Shock snapped me from the anger triggered by self-defense. Was she saying she would go back—back to hunting humans—for me?
I shook it off. "Edythe," I said in a low, almost cruelly gentle voice, "haven't you heard what I've been saying? I don't love you. I don't want to be with you."
Her grip on my wrist tightened. "You didn't say that. You said you don't love me the right way—but I'm yours, Beau. I'll give you whatever part of me that you might still want."
I shook my head. "I don't want you, Edythe—not anymore. Becoming a vampire, wanting blood more than anything—that's what helped me see myself clearly for the first time. It's gone, Edythe. My obsession. My feelings were flimsy from the start, and they're all gone now. They won't come back." I hesitated. "What I said before, about you constructing a fantasy version of me—I finally realized, that's what I've been doing too. I constructed a fantasy version of you, and I was obsessed with it—but unlike you, when I let go of the perfect fantasy, I couldn't want to stay."
Edythe didn't let go, only redoubled her grip, pressing so hard my old human bones would have snapped like twigs under the pressure. "Take me with you," she whispered. "I will help you find a new coven. You won't know if you can really trust them without me. You are still so new, you need help from someone older, more experienced. Take me as your servant, your tool—I promise I won't speak to you except as your aid, when you need something."
I stared at her. I was in danger of losing my concentration, with all these things pouring from her mouth I wasn't sure what to make of.
"You'd be in the way," I said at last. "I don't want to be alone forever—I'll want to find a mate eventually. With you there, shadowing along behind me, I couldn't."
She stared back at me, and I hesitated—though my voice came out smooth and even, I was letting my distraction get to me. I couldn't let myself sound like a cheap villain—everything I said had to sound authentic, like something I would say.
I backtracked a little. "Sorry," I muttered, shaking my head. "I'm sorry, Edythe, it's just—it's over. It's too late to go back, and I think the best thing for both of us is just to move on to the next stage of our lives. I'm sorry to be a jerk, but I have to be honest, and I don't want you to come with me. You think I can be happy with—with my former wife from my human life there in the background? You think I could be happy torturing you like that? It wouldn't work for you to come with me as some kind of slave, and you know it."
Edythe didn't let go of my arm. "You don't know the dangers out there, Beau," she said softly, pleadingly. "Especially for a new, inexperienced vampire. Take me with you. Once you find a new coven—I promise, I'll leave. I'll disappear, and I won't ever bother you again."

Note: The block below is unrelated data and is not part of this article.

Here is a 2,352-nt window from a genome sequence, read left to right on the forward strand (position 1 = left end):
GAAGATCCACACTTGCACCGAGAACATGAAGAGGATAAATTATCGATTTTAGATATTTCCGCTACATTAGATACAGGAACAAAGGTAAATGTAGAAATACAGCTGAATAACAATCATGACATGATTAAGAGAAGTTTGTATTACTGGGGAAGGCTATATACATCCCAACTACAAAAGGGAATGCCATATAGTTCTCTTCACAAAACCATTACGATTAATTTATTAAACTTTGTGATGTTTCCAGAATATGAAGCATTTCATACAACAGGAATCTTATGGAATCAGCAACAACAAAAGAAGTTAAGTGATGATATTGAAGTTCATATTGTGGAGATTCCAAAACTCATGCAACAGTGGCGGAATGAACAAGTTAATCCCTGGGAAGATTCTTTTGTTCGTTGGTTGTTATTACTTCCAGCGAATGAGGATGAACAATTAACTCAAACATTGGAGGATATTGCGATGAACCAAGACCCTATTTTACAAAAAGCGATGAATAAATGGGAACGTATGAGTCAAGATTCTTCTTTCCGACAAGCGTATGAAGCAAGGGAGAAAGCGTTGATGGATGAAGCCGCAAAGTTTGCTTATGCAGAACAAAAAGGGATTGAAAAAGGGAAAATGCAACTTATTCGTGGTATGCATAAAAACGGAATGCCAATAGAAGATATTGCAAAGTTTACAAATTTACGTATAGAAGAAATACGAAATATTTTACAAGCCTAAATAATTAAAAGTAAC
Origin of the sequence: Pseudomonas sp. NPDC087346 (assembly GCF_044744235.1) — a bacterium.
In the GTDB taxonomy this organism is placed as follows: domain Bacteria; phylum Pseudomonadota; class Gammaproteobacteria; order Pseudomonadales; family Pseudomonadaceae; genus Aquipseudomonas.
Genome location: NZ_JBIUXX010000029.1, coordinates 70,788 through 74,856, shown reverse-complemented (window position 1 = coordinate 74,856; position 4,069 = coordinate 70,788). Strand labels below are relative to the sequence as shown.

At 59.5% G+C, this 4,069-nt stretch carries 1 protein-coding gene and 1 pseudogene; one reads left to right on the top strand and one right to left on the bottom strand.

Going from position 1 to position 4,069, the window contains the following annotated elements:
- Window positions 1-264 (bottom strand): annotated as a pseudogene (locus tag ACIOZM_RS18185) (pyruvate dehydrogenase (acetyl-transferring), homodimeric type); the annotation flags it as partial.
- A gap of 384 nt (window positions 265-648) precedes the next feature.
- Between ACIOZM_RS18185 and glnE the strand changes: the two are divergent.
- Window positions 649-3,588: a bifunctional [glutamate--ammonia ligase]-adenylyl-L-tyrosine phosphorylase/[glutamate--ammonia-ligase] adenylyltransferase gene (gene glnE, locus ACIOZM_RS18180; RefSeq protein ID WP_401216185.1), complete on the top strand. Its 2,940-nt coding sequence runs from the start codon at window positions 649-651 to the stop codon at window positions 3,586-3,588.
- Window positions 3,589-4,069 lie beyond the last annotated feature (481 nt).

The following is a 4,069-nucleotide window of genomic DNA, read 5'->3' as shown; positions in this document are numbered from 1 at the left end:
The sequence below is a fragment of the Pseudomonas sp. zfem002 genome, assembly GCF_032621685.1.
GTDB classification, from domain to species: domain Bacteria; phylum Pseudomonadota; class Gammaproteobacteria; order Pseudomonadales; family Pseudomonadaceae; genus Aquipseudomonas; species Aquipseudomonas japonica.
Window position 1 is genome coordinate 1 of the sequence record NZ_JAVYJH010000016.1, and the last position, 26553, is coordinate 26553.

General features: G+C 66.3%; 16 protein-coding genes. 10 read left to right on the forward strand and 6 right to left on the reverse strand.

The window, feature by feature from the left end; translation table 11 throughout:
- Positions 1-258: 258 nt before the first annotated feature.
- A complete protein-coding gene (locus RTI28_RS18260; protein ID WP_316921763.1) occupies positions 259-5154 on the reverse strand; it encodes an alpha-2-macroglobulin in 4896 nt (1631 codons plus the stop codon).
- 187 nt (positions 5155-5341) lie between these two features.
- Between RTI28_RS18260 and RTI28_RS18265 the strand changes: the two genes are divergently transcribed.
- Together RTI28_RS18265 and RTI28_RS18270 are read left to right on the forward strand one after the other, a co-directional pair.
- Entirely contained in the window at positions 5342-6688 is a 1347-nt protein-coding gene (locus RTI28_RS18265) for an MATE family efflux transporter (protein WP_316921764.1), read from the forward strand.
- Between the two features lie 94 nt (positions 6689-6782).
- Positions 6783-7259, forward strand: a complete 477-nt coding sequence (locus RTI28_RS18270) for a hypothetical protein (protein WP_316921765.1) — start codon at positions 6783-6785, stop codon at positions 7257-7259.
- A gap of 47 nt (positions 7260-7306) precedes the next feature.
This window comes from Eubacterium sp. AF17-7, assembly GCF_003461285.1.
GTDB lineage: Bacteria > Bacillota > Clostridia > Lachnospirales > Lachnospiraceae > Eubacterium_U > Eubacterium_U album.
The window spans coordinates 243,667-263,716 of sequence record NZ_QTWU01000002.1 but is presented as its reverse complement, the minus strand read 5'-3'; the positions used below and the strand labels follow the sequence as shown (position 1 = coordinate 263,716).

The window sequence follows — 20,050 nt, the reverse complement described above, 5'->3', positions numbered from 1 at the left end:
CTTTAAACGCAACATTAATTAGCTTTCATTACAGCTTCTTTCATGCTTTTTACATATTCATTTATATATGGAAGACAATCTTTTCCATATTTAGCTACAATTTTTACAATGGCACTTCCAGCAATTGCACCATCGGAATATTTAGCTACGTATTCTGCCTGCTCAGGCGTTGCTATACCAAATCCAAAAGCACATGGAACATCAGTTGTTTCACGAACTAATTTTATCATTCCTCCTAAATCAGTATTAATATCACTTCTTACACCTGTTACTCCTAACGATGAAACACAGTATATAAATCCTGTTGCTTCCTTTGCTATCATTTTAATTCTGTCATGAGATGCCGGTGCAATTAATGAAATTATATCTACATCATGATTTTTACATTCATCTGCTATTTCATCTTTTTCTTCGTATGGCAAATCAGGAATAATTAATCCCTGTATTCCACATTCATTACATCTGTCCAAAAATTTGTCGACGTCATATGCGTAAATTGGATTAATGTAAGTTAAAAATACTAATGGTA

I felt a chill down my spine. However, I forced my voice to be hard as I said, "Disappear? What, you're going to go to the Volturi again?"
Shock flitted across her face at my harsh, derisive tone, and I had to fight with everything I was to keep the hard look in place.
"No," she whispered. "No, I...as long as you're alive, Beau, somewhere in this world, I will stay alive. Just in case you have some need of me." She added quietly, pleadingly, "Take me with you, Beau. Let me help you. I will do anything you ask."
My insides were twisting—I could no longer hold her gaze, as she looked at me with eyes so filled with such acute torment. I was doing all this because I wanted to save Jules while keeping her safe, but in this moment, I felt like I was burying her.
I closed my eyes. I concentrated one more time on what would happen if I failed, to her, to Jules, and I built up my resolve for my final attack. When I opened my eyes again, I looked back into hers, my gaze as hard as flint.
"You know," I said in a low voice, "you were right—how little things can completely change the way things turn out. I fantasized about you from the beginning, but if you had never looked at me, it probably would have stayed as nothing but a fantasy. I never expected anything, you know—if you hadn't looked at me, I probably would have just lived out my life like normal. Maybe I would be getting ready to go to college now. Maybe Jules and I would be seeing each other, or there would be some other girl. I would be my responsible self, and all the bad things about me I didn't want to take over would never have been allowed to come to the surface. Maybe it wouldn't have turned out like this."
Edythe gazed up at me. For a moment her features seemed frozen in time, face white as bone with a horror and guilt she must have relived a thousand, thousand times in the past year, the very regret that had most tormented her.
At last, the tense fear and desperation in her face slowly faded. She looked up at me with eyes that were suddenly dull, and her face held no expression. For the first time, her grip on my wrist slackened.